Tuesday, March 1, 2016

The million dollar question

Photo taken by A Mother's Art Photography

How are we doing? That is a really good question. 

In the weeks that followed our decision not to adopt K, S and A from Ukraine, we really struggled. My health tanked following the kids departure. My cortisol levels dropped to a subclinical level. The last time my cortisol was that low, I was taking supplemental cortisol to keep me functional. Chronic fatigue and pain became a part of my days again. I chose not to start the supplements again because I did not want to have to re-wean off of them. We figured it was a temporary setback due to stress, so Mike stepped back into his caretaker roll as I have been pretty useless. I am not sure how we would function without that man! On top of my health, the girls began to struggle at school and at home. This was their biggest experience with loss to date. We had to put some extra supports in at school and muster up extra patience and grace at home. Thankfully, they have some very understanding teachers with really big hearts! It really felt like all of the work we have put in the last several years to help the twins do well at school despite their issues was coming unraveled. We started to question why we had chosen to rock our seemingly stable boat to pursue this adoption! We wondered whether all this effort had been for nothing. 

It took us about two weeks to get in touch with the kids in Ukraine. It was torture waiting to tell them. We felt honesty was the best tactic since we truly wanted to continue being a positive relationship in their lives. If we were not honest, how could they trust us going forward? We also wanted to be very careful not to make any more promises we could not follow through on. We cannot let them down again! They took the news so much better than we thought they would. Our worst fear was that they would be angry with us and not want anything to do with us. All of us cried on the phone as we shared our hearts. There may come a day that they are angry as they also grieve this loss of a dream. If that happens, we will work through that as well. Since our first phone call, we have been able to talk weekly. It has been so good for our souls to hear their voices and know that they are doing well. 
photo taken by A Mother's Art Photography

In the time that has passed, K and S got to take a 19 hour train ride to meet the President of Ukraine. How exciting is that?! They got to take some tours of Kiev, eat a very nice lunch and talk with the President before returning to their orphanage. They have shared how well school is going (K says the boys are working hard in school for the first time. She says they are starting to learn to read!), new soccer skills they are achieving and much more. They also shared that the boys have asked K to read them the bedtime story we read nightly, as well as singing their song to them (we had a personalized song we sang for each child at tuck-in). It has been so encouraging for us to see that our time together did make a difference for these kids! All of the love that we (and many of you) shared with these kids seeped into their hearts and minds. The English lessons that we are still able to provide for these kids continue to show them that they have worth, that their learning matters to someone in this world. It gives the boys time to spend together three times a week (without this, the boys rarely see each other in their large orphanage), which reinforces the bonds they have built during previous hosting experiences. English lessons give them time with an adult who cares. Their tutor spends time with just the boys two days a week and all three of the kids a third day (K gets English class in school, unlike the boys). This time with a safe and caring adult is a rare luxury in an orphanage environment. K tells us they really enjoy their tutor. I know their life over there is still hard. We still pray nightly that they will be adopted by a family better suited for their needs. However, hearing the smiles over the phone and their excitement about certain aspects of their lives makes a world of difference for our hearts.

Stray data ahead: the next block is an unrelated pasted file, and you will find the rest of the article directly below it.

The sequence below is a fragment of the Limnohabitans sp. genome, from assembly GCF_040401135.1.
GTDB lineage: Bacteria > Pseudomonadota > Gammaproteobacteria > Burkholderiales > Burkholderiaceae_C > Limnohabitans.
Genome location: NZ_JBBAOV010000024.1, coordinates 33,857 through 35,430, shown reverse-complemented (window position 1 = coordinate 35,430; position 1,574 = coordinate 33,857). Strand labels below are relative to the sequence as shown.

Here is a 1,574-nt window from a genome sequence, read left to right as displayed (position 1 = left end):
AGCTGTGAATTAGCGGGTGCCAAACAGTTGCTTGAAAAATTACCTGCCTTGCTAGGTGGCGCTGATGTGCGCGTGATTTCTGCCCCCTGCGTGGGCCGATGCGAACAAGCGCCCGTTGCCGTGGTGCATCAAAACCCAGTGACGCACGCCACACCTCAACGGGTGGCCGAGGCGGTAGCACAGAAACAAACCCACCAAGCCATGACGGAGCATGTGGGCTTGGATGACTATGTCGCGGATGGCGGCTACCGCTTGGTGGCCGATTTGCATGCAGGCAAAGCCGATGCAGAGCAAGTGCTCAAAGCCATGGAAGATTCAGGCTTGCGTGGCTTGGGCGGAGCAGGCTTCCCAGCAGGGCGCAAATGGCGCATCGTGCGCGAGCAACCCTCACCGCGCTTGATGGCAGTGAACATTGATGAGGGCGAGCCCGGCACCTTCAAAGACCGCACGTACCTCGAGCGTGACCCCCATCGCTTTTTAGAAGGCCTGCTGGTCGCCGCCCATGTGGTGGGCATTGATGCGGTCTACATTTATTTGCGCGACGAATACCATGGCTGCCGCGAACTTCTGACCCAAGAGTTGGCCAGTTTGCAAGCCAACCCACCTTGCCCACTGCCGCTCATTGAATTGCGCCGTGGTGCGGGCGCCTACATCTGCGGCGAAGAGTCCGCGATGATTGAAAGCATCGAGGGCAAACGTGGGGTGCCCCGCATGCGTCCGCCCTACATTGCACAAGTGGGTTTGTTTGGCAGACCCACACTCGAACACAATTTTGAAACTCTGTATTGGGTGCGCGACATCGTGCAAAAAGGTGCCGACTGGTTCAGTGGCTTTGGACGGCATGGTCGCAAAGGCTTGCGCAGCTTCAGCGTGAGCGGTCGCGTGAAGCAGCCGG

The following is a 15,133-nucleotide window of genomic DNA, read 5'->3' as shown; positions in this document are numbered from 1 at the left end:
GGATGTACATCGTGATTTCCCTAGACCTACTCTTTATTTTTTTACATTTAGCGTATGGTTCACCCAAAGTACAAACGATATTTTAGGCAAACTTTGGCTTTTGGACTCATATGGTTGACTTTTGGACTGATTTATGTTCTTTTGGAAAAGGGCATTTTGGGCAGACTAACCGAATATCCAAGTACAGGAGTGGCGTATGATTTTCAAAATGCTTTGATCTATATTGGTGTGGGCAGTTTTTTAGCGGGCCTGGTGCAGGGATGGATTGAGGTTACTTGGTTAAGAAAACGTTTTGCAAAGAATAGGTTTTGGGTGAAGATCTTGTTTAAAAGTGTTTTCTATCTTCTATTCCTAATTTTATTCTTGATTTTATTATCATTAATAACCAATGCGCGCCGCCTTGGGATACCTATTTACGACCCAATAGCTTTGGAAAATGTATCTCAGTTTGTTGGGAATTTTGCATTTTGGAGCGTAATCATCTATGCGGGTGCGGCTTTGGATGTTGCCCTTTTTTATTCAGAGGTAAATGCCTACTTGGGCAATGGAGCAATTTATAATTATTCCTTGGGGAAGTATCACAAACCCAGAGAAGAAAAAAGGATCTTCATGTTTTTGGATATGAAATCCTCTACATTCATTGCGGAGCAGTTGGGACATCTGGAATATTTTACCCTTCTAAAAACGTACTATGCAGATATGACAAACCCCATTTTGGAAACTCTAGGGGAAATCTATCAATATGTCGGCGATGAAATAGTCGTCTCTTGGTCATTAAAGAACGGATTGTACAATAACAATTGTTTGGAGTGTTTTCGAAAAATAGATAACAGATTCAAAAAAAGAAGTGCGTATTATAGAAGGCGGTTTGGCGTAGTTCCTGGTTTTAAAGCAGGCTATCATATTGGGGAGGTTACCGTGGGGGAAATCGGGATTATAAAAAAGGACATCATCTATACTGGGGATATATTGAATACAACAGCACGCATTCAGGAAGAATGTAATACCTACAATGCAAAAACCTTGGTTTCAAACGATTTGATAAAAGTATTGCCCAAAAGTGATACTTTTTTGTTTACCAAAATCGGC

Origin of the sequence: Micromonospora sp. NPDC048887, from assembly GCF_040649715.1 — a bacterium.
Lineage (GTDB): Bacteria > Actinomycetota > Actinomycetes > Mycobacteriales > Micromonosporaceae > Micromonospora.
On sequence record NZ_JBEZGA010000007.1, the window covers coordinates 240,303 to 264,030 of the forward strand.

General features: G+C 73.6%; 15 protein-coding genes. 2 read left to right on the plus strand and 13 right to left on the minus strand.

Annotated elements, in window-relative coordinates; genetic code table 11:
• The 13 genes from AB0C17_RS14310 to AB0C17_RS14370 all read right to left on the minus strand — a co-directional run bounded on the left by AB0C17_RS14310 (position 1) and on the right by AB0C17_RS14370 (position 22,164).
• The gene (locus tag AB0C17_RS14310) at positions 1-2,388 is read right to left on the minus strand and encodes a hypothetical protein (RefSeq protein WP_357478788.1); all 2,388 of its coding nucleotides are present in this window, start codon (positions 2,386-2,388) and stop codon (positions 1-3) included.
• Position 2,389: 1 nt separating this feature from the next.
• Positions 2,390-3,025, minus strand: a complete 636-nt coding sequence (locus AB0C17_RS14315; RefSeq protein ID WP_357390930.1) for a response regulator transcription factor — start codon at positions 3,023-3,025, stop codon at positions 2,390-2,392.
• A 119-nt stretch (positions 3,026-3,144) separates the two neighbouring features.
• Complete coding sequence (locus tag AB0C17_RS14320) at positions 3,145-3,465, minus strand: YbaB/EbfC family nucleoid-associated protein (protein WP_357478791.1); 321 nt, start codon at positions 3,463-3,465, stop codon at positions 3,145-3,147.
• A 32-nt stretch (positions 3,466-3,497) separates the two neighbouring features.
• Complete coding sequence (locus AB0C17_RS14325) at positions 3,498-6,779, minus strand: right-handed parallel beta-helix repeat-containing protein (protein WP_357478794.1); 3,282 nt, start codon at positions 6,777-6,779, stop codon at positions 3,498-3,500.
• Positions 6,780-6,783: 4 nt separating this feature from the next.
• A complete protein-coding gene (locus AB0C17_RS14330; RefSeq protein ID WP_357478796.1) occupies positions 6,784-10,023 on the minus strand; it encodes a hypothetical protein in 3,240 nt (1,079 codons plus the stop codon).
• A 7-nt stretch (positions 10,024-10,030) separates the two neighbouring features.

So, how are we doing? We are doing much better. We are settling back into being a family of five. We are getting used to the quiet again. We are slowly making our house 'ours' again and not 'ours and theirs.' We are recognizing that our family is not yet ready to make such huge changes. We need more time for my body to heal. My body cannot yet handle the increased load adoption would bring to our family. This is a hard pill for me to swallow. If you know me at all, you know that 'you can't make this work' was never part of my vocabulary prior to my illness. Being still (Psalm 46:10) is not something that is easy for me. I want to help God move the mountains. I need to learn to wait for Him to move
photo taken by Rose Davidson
the mountains, make the path, and illuminate the way. Our hearts are still with these kids and the millions like them. We still hope and pray to be used by God to help children who are hurting. While we wait for our opportunity, we will continue to make

health--both mine and our family's emotional health--stronger to prepare for future opportunities.

Thank you to all who have loved us through this loss in our lives. We have really appreciated all of the support during this time.

P.S. I have been reading the book, Kisses from Katie, to the girls in the evenings. What an amazing impact this book has had on all of us. The conversations we are having about the world outside of our safe comfortable bubble are fantastic! Either the girls are being kinder to each other, or I am noticing it more when they are (or both). If you are feeling like you can't possibly make a dent in the world's problems, you really should read this book.